Since the beginning , “2 million protested, but the government didn't listen. If the bill was withdrawn in June, it wouldn't turn into the situation like today. However, the very reason the government didn't have to listen to the people is that we can't vote, as we were promised in the Basic Law”, she added.

According to the Christian leader, a way to reduce tension would be “to set up an independent investigation committee, and some officials resign and apologise for the faults”.

Meanwhile, Kwok argued that “you cannot calm the situation unless there is a fundamental change in the system”.



“As Christian, I know very well that human nature is evil, that's why we need to have a system to make sure the government is doing its job, until God's kingdom is here and reign in His sovereignty”.

Christians in the city are organizing prayer meetings and opening the doors of their churches for the rest of the protesters, among other things.

“The leaders of the churches (especially in Chinese churches) are more likely to be pro-government, as in Chinese culture obedience is more important than anything”, the Christian leader explains. “Civil disobedience would be considered against the Bible's teachings. However, there is a huge number of Christians who support the protesters because they think is faIr, or they are scared of losing their religious freedom, as in the Chinese concentration camp of Xinjiang”.



Kwok emphasised that “the most powerful way to proclaim the gospel is by our actions, like what the Christians did to protect the protesters, when they sang 'Sing Hallelujah to the Lord'”.

“That has become an extremely powerful testimony to the society and a lot of citizens claimed that they really see Christian's testimony in that protest”, she added.


An image of the barricades. / Xinhua

Kwok explained that “the way of doing ministries in Hong Kong has stayed the same in the past 2 decades, and it fails to respond to the current affairs and the current generations”.

“There is a belief that churches should remain silent on political issues in general, but there are also some smaller churches that were founded because there is a group of Christians, who believe that the church does not belong to the world, yet is still in the world”.

The Christian leader pointed out that “many Christians stand with the people to fight for their requests, but some of them could not accept the degree of violence right now, and are afraid of the chaotic situation and the awful power from the mainland”.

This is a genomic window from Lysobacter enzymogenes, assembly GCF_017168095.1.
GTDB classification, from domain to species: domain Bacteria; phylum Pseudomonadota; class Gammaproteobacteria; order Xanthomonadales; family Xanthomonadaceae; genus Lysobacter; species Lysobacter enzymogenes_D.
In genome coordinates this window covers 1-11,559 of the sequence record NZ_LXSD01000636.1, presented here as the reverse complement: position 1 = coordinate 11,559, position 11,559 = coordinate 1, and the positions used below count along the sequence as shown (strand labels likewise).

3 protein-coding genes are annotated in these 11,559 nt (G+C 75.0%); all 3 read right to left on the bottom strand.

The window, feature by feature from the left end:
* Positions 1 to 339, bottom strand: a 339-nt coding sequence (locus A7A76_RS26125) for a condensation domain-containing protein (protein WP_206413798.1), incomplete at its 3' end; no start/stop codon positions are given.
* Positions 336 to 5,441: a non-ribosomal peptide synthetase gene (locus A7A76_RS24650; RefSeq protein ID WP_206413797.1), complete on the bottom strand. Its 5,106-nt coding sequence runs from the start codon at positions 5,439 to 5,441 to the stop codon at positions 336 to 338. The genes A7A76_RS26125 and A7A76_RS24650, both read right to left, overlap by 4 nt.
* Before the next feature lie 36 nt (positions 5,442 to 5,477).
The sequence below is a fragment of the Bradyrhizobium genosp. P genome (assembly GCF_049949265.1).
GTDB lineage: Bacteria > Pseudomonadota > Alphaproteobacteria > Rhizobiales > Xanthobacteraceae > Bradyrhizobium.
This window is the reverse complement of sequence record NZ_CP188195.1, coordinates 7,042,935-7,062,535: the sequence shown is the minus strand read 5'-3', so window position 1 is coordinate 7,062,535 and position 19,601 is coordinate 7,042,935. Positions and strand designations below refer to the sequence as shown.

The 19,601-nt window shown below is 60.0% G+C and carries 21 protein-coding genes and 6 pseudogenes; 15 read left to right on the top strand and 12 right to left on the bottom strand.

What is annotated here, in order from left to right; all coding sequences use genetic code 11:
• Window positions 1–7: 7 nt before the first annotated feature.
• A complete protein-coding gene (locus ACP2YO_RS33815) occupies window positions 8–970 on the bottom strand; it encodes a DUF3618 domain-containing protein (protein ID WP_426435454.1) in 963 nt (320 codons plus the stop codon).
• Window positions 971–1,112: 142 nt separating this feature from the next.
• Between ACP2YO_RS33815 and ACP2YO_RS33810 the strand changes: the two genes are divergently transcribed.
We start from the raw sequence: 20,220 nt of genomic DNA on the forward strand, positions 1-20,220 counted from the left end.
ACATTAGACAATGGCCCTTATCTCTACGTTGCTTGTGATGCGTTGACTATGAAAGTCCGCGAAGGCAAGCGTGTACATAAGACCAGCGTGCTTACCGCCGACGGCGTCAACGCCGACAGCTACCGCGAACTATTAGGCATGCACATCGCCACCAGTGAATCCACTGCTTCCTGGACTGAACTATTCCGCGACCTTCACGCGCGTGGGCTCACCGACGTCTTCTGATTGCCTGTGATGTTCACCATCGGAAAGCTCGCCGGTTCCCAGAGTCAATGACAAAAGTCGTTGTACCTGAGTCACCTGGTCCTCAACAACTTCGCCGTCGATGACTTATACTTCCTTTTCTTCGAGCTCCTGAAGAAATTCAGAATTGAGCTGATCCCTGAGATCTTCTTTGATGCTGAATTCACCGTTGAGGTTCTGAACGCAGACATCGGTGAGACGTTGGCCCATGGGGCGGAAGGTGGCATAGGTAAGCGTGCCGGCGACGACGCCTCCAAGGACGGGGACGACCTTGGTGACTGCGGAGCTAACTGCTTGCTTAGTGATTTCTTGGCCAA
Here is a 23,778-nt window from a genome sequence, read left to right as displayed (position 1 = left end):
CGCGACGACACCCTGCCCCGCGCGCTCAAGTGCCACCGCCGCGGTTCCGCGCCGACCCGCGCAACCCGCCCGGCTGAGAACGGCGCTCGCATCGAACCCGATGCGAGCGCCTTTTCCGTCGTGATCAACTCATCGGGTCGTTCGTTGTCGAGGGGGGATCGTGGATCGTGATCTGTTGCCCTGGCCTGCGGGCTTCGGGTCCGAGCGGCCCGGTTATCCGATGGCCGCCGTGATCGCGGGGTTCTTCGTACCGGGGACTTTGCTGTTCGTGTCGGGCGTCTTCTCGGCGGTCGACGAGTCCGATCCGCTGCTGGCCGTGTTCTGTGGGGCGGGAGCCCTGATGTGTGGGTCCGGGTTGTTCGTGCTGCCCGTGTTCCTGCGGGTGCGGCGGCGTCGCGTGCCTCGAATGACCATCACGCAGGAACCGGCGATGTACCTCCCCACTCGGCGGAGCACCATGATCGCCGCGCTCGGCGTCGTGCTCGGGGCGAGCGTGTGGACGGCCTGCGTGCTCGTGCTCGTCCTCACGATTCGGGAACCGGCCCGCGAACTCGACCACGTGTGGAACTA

Kwok agrees that “there are different points of view among Christian communities”, but for some of its members, the questioning of the idea 'one country, two systems', referring to the relationship desired by Beijing between China and Hong Kong, is creating occasions to transcend the curren political and situation”.

“Some of my friends and I see it as an opportunity to share the gospel when people are desperate. It is the best opportunity to bring in the message of hope in Christ, and that God is in control of everything”, she said. According to Kwok, “it really is the biggest crisis in Hong Kong after WWII, and it is not only caused by Carrie Lam but also the external factors which are not in control of Hong Kongers, and we all know everything is in God's hands”.

The Christian leader stressed the “the role of Christians is to be peacemakers, and to bring hope to those who are depressed and distressed”.



From Hong Kong, Kwok asks Christians worldwide to “pray for the leaders in Hong Kong and China, pray that they have the courage to admit their mistakes and wisdom to implement changes in the system”.

“Pray that the church will remain united. We need to have a clear mind, instead of being overtaken by hatred and our emotions, but at the same time strive for justice”, she concluded.